As teen fashion, women’s lingerie and menswear all struggle to maintain sales growth, one segment of the apparel business is showing surprising strength this year: industrial workwear. VF Corp.’s $820 million acquisition of Dickies parent Williamson-Dickie Manufacturing Co., which also makes hospital garments, is the latest sign of health in the $30 billion global market for workwear.
With the US labour market adding workers at a solid pace, President Donald Trump vowing to increase spending on infrastructure, and uniformed professions like health care booming, VF is trying to consolidate a fragmented but growing industry. The career-apparel market is dominated by closely held companies like Dickie, Carhartt Inc. and Red Wing Shoe Co., as well as publicly traded Duluth Trading Co. and Wolverine World Wide Inc.
“They’re making a bet that there’s going to be more factories plus more employees,” said Chen Grazutis, an analyst at Bloomberg Intelligence. “That equals more uniforms. The health-care industry is heavy with need for uniforms.”
The deal, announced Monday, supplements VF’s current portfolio of work gear, including clothing from Wrangler and shoes from Timberland. Sales in the category rose 8 percent last quarter, outpacing sportswear and fashion denim. Timberland’s Pro business for blue-collar workers grew 20 percent. The acquisition will also allow VF to expand the Dickies brand to a broader fashion consumer, chief executive officer Steve Rendle said in an interview.
“We see the chance to take the authenticity of the Dickies brand and elevate that to bring this brand to greater life,” Rendle said.
Workwear’s appeal isn’t limited to blue-collar and service workers. Carhartt’s Work In Progress line sells upscale versions of its industrial attire online and in a boutique in Manhattan’s fashionable SoHo neighbourhood, including jackets for $228. Paired with jeans or even canvas Dickies and work boots, they’re being snapped up by people buying into the utilitarian, Americana trend in street style.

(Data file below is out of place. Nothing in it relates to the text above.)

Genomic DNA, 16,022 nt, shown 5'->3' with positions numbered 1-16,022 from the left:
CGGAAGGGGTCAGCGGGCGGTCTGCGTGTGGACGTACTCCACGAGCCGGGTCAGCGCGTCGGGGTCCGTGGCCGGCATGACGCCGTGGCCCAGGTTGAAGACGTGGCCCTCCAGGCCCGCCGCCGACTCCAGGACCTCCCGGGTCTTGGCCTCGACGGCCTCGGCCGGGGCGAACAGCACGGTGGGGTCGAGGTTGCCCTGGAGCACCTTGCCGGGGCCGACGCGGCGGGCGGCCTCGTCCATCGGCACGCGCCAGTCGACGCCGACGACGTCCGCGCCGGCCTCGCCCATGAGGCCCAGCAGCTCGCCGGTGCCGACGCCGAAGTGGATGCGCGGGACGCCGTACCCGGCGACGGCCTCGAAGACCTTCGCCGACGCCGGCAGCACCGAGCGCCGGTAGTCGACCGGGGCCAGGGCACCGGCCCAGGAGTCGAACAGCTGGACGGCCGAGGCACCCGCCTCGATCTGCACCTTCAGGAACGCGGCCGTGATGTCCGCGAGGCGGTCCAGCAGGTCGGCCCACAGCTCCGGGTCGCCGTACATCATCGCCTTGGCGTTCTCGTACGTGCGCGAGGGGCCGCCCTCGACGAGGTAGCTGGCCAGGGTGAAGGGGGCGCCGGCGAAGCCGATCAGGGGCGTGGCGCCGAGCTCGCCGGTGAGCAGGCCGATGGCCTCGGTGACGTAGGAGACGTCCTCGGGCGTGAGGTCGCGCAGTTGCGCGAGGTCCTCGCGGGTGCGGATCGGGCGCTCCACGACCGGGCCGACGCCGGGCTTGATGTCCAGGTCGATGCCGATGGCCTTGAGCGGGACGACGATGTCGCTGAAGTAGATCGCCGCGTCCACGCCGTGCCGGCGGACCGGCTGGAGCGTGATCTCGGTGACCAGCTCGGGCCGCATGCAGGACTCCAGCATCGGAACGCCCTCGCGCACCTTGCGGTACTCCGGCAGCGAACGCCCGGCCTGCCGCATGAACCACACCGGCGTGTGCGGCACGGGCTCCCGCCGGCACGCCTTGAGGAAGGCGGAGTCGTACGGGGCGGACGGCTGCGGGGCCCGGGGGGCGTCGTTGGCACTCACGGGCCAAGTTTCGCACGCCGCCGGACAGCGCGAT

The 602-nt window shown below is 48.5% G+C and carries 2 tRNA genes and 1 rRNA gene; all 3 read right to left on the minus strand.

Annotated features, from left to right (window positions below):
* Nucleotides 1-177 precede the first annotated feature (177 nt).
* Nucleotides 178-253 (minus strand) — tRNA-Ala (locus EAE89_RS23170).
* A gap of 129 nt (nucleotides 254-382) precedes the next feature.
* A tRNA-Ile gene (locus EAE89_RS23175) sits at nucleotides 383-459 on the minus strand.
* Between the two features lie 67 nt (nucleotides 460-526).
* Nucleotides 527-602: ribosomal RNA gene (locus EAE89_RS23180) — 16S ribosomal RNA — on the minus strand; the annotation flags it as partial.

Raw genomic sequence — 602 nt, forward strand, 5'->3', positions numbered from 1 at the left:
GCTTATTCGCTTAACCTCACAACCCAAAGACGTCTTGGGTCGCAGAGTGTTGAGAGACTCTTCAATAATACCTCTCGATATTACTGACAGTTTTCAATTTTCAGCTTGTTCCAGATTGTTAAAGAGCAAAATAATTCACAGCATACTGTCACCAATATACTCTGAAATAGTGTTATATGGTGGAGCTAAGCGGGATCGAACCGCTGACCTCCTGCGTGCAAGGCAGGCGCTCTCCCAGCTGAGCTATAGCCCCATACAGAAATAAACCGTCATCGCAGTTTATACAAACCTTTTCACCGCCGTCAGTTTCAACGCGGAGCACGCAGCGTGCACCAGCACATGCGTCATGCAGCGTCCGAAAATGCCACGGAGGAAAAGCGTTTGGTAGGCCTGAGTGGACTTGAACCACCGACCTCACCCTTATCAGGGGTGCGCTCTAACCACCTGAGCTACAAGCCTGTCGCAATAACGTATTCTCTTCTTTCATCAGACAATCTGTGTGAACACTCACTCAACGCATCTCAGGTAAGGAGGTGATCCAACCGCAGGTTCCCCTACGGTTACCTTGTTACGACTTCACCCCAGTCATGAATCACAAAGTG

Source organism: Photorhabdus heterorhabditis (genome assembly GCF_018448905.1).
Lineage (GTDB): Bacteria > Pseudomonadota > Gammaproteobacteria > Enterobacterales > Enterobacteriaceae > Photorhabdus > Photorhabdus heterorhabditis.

Brian Yarbrough, an analyst at Edward Jones, cited the appeal of the Dickies brand among hip-hop artists and fans.
“Could they grow that? Of course, they could,” he said. “They’ve done a good job with that at Vans and Timberland.”
Rendle compared the Williamson-Dickie purchase with the acquisition of Vans in 2004, when the brand was a $300 million business catering to skaters and surfers. Now, Vans is VF’s largest and fastest-growing line, with $2.5 billion in annual sales and global revenue that rose 8 percent in the second quarter.
The workwear segment doesn’t have the same fashion risk as other categories, Yarbrough said. “Over the long term, it’s been a good business for VF — it has some of their largest margins. Combine that with the fact that it’s a really fragmented business.”
That added growth would help Greensboro, North Carolina-based VF. The company’s jeans wear division, which in addition to Wrangler includes Lee, saw revenue decline 5 percent last quarter. Sportswear, which includes Nautica, fell 1 percent. Those declines were offset by a 5 percent global sales increase at North Face and 2 percent global growth at Timberland.
VF shares gained 3.1 percent to $63.50 on Monday in New York. The stock, which slid at least 14 percent in each of the past two years, has rebounded in 2017. It was up 19 percent this year through the close of trading.
Williamson-Dickie, a family owned business founded in 1922 in Texas, will add more than $1 billion in revenue by 2021, VF said. The company has a presence in more than 100 countries and 400 retail stores globally. Grazutis said the acquisition makes sense for VF, citing the fragmentation of the workwear segment.
“The larger players can get a lot of traction in the industry,” he said.
By Lindsey Rupp; Editor: Nick Turner, Mark Schoifet.